(3) Romans 4:19 . Did Abraham consider his own body? The KJV and NKJV (following the Textus Receptus and the Byzantine family) says Abraham did not consider his own body, while most modern versions omit the negative and say Abraham did consider his own body. If one were to ask: "Which reading is correct?" the answer would have to be, based on Genesis 17:17: "Yes, Abraham did consider his own body. But that is not the issue. The real issue is: "Can both readings be harmonized?" And the answer to that question is: "Yes." Abraham did consider how old his body was, but he did not consider the age of his body to be an obstacle too great for God, as Romans 4:19–21 makes clear.
After making a detailed study of many passages where there is a difference in readings, I have concluded that these differences do not change one's doctrine. Other scholars disagree. For example, Dr. Theodore Letis is a scholar who believes in the Trinity and the deity of Christ. He believes the Byzantine manuscripts are superior to the others because they preserve rather than weaken these doctrines. In support of his belief that the other manuscripts weaken sound doctrine, he cites The Orthodox Corruption of Scripture by Bart Ehrman [see Letis, The Ecclesiastical Text , pages 224,225]. Ehrman, however, argues against manuscripts that teach the Trinity and the deity of Christ because he thinks they are the result of "Orthodox" tampering. Usually Ehrman supports Byzantine readings (like "Son" in John 1:18) because he believes they are vague on Christ's deity! At other times he supports non-Byzantine readings. For example, in 1 Timothy 3:16 Ehrman thinks the correct reading should be, "He who was manifest in the flesh" rather than, "God was manifest in the flesh." (See Ehrman, The Orthodox Corruption of Holy Scripture , page 78.)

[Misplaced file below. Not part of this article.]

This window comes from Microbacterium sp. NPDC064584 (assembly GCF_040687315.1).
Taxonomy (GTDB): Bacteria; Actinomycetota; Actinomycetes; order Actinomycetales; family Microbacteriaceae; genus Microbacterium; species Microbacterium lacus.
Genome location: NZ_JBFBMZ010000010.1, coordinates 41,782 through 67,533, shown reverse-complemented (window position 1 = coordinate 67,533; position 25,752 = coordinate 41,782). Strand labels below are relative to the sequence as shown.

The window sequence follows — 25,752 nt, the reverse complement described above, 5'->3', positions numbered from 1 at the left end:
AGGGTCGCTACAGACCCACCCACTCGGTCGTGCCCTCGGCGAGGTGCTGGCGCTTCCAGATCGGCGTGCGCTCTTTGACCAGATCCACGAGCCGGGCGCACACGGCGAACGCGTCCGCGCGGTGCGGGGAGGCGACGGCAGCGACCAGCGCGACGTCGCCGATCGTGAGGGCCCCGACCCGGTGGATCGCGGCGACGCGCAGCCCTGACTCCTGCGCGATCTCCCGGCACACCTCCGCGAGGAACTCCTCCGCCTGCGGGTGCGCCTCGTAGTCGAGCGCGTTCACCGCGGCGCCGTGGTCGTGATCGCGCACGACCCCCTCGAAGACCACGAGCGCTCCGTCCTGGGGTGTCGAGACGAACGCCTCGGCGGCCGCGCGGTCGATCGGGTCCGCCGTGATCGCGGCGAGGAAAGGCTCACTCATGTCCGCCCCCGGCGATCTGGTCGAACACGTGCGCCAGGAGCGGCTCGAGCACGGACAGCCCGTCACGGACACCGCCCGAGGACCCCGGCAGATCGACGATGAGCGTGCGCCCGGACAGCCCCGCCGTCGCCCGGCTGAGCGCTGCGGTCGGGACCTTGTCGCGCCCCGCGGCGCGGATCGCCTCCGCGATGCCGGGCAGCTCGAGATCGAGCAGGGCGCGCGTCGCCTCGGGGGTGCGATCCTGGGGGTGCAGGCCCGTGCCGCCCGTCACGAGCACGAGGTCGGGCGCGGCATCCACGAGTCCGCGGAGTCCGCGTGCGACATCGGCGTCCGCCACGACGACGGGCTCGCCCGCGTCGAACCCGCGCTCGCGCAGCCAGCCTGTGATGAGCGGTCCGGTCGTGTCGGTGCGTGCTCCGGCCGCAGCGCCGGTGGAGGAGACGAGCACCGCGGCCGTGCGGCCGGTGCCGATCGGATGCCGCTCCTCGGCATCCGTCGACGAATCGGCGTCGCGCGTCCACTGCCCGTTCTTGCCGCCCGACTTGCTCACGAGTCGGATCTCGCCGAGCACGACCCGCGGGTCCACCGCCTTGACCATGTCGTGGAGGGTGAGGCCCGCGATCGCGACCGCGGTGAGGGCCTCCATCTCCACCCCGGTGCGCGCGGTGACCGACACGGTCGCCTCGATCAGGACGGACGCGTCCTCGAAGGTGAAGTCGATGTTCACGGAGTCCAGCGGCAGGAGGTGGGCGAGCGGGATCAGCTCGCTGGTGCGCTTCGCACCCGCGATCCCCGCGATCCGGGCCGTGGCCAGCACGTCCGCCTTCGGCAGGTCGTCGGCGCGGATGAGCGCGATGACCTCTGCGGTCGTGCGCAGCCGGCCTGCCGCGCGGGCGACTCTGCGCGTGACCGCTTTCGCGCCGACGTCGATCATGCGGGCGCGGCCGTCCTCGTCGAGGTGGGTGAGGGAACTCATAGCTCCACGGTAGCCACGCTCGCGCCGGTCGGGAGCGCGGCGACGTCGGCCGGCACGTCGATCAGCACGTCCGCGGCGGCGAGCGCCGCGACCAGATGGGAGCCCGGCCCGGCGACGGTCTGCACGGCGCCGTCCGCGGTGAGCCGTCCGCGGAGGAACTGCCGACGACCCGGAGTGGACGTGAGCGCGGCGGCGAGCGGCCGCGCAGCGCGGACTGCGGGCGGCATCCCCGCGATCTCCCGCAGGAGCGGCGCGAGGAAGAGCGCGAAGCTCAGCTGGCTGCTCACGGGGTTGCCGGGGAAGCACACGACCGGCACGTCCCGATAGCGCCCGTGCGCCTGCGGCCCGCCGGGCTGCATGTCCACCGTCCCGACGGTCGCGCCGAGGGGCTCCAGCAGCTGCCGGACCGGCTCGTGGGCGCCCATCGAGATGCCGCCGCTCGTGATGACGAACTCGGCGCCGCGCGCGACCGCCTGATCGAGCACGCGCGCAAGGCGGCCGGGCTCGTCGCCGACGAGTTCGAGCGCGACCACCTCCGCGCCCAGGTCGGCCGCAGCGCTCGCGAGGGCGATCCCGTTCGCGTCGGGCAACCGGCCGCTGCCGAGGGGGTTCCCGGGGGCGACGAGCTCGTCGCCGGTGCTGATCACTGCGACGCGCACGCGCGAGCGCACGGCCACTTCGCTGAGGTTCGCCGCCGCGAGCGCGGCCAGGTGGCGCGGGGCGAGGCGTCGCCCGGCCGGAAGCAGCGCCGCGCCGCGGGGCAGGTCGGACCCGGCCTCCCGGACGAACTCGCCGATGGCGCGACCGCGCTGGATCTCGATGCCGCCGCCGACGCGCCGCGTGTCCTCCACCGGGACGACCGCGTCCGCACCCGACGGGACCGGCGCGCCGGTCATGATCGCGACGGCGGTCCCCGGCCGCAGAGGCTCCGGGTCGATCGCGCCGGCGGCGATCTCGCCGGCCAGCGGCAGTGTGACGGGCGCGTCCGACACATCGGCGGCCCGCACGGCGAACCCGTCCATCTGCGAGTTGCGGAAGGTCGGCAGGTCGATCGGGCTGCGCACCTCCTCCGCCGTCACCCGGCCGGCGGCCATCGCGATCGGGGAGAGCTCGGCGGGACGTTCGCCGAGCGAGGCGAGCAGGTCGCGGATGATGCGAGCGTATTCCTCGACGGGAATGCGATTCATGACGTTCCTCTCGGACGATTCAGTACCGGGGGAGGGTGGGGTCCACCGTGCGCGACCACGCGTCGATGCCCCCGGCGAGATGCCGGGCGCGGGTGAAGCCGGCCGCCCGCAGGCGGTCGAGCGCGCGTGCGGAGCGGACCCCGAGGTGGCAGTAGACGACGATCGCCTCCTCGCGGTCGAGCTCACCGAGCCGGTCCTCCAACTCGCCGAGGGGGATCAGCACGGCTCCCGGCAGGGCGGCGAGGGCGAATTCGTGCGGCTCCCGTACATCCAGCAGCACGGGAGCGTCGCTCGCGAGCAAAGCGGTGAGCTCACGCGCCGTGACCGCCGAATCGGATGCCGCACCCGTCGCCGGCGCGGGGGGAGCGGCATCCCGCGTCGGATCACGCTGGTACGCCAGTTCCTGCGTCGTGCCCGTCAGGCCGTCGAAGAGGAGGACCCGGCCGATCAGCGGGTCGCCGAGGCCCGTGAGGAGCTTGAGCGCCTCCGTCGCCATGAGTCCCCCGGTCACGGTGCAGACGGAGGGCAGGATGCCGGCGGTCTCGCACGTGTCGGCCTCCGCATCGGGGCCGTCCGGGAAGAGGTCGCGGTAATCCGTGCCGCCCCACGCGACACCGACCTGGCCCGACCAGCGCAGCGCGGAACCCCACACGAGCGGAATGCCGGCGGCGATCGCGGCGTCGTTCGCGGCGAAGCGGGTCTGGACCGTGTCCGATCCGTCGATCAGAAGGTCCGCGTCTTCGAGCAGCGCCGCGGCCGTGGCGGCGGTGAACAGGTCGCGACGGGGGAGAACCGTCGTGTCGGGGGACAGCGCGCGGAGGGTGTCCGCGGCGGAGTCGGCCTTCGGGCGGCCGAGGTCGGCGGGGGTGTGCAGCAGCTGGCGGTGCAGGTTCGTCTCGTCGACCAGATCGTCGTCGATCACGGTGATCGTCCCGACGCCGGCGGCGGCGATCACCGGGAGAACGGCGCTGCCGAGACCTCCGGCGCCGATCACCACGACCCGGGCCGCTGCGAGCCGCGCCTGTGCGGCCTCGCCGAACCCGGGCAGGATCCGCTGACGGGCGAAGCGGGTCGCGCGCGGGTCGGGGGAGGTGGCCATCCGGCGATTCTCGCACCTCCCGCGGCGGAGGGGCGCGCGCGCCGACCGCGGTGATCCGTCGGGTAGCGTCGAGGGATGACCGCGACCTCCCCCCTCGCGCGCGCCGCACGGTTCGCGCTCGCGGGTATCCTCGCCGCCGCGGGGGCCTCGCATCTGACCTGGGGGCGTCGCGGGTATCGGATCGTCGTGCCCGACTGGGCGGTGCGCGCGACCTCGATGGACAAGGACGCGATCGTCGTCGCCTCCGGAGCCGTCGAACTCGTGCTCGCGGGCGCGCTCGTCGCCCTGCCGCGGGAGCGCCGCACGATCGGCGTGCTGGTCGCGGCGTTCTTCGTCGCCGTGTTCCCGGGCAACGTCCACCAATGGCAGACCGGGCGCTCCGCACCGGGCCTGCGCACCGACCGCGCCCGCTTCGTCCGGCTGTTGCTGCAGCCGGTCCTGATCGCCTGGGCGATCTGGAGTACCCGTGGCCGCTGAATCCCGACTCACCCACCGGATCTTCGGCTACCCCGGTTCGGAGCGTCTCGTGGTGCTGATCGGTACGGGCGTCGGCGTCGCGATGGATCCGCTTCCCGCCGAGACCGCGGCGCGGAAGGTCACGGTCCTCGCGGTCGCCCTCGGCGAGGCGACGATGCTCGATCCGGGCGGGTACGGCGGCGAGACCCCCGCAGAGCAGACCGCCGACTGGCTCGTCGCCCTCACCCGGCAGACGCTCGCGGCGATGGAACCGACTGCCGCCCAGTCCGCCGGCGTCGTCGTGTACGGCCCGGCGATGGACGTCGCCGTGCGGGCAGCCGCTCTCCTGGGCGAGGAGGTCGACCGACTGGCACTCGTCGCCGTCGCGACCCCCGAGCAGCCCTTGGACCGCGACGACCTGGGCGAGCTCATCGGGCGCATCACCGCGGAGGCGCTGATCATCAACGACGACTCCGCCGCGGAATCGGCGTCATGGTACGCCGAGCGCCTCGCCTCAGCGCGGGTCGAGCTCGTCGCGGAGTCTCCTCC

I believe God verbally inspired the original manuscripts of Scripture without error and without omission, but I also believe He has preserved His Word through manuscripts that have some differences. I do not always know which reading reflects the original wording of a passage, but I do know that all of these readings reflect doctrine taught somewhere in the Bible and that none of these differences change what God's Word teaches. I can trust the Bible in my hands to be the Word of God.